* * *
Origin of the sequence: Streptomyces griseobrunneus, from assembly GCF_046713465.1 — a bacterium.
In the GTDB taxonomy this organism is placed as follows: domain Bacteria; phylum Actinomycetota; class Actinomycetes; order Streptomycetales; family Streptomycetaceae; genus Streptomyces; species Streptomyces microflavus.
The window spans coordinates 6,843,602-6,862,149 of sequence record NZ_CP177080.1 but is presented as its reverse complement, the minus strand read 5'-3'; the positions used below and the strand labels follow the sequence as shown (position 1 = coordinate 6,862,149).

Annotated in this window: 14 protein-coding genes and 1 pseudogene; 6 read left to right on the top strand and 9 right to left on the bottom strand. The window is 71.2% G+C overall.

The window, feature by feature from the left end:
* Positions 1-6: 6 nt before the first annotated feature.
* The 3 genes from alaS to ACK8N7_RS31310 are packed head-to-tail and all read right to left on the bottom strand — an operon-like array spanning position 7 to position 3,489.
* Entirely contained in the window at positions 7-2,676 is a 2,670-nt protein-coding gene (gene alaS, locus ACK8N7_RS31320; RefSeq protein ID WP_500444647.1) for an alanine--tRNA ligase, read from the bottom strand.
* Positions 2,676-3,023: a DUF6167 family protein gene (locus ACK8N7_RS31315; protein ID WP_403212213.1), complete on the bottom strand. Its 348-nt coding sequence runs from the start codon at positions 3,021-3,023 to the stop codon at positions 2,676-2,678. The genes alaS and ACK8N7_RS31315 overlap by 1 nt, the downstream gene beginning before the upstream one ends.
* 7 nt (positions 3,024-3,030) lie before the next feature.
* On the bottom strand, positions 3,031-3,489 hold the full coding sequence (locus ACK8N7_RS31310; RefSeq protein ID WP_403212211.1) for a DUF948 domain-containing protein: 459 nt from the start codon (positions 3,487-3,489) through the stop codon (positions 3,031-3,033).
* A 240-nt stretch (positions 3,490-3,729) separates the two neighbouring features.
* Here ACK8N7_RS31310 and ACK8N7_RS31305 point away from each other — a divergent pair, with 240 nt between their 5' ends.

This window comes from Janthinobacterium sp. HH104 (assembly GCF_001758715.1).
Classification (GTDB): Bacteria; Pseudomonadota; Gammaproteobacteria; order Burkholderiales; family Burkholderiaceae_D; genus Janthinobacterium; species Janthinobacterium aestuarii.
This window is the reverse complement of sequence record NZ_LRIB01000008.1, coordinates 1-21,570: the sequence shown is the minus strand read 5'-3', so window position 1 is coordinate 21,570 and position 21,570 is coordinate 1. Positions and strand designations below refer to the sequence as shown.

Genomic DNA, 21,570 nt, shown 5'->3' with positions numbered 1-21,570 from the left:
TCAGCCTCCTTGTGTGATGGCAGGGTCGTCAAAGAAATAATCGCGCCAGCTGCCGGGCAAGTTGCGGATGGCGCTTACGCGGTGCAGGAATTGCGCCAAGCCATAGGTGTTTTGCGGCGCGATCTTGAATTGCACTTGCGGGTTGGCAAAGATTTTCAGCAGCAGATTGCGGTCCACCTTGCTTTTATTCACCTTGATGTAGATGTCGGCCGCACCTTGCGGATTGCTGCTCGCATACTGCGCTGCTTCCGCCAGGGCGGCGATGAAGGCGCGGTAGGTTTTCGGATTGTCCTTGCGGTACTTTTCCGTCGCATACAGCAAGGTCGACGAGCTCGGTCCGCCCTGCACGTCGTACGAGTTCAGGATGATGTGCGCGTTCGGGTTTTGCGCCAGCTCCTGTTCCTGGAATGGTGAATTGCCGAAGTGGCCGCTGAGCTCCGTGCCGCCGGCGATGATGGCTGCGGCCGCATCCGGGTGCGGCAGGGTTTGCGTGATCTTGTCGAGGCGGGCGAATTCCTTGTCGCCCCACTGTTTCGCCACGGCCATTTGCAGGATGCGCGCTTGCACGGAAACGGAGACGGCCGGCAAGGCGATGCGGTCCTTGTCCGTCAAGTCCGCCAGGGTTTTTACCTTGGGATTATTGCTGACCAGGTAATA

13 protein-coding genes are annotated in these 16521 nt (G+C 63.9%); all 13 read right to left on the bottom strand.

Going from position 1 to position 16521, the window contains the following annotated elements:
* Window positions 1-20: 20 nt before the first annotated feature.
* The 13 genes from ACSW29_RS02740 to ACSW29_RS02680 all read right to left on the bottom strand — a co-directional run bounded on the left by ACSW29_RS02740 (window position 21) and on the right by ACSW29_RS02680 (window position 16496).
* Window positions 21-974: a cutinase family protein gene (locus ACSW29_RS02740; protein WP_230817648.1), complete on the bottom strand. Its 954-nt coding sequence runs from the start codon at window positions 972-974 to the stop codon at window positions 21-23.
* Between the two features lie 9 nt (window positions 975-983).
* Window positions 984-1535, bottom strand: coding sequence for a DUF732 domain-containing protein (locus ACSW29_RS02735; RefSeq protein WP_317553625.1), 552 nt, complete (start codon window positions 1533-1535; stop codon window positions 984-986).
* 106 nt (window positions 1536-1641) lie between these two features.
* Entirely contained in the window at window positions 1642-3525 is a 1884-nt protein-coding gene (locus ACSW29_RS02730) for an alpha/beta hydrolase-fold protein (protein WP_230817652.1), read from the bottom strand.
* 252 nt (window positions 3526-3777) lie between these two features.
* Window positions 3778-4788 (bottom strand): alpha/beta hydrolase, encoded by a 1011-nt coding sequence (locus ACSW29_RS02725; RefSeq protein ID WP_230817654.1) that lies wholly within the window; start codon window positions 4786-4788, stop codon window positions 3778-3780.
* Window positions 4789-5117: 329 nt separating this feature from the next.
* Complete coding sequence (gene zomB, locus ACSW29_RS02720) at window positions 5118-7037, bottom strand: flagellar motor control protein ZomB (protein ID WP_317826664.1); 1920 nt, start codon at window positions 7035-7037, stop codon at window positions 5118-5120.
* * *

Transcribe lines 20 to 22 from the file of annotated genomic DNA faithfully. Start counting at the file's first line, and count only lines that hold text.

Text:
Going from position 1 to position 16521, the window contains the following annotated elements:
* Window positions 1-20: 20 nt before the first annotated feature.
* The 13 genes from ACSW29_RS02740 to ACSW29_RS02680 all read right to left on the bottom strand — a co-directional run bounded on the left by ACSW29_RS02740 (window position 21) and on the right by ACSW29_RS02680 (window position 16496).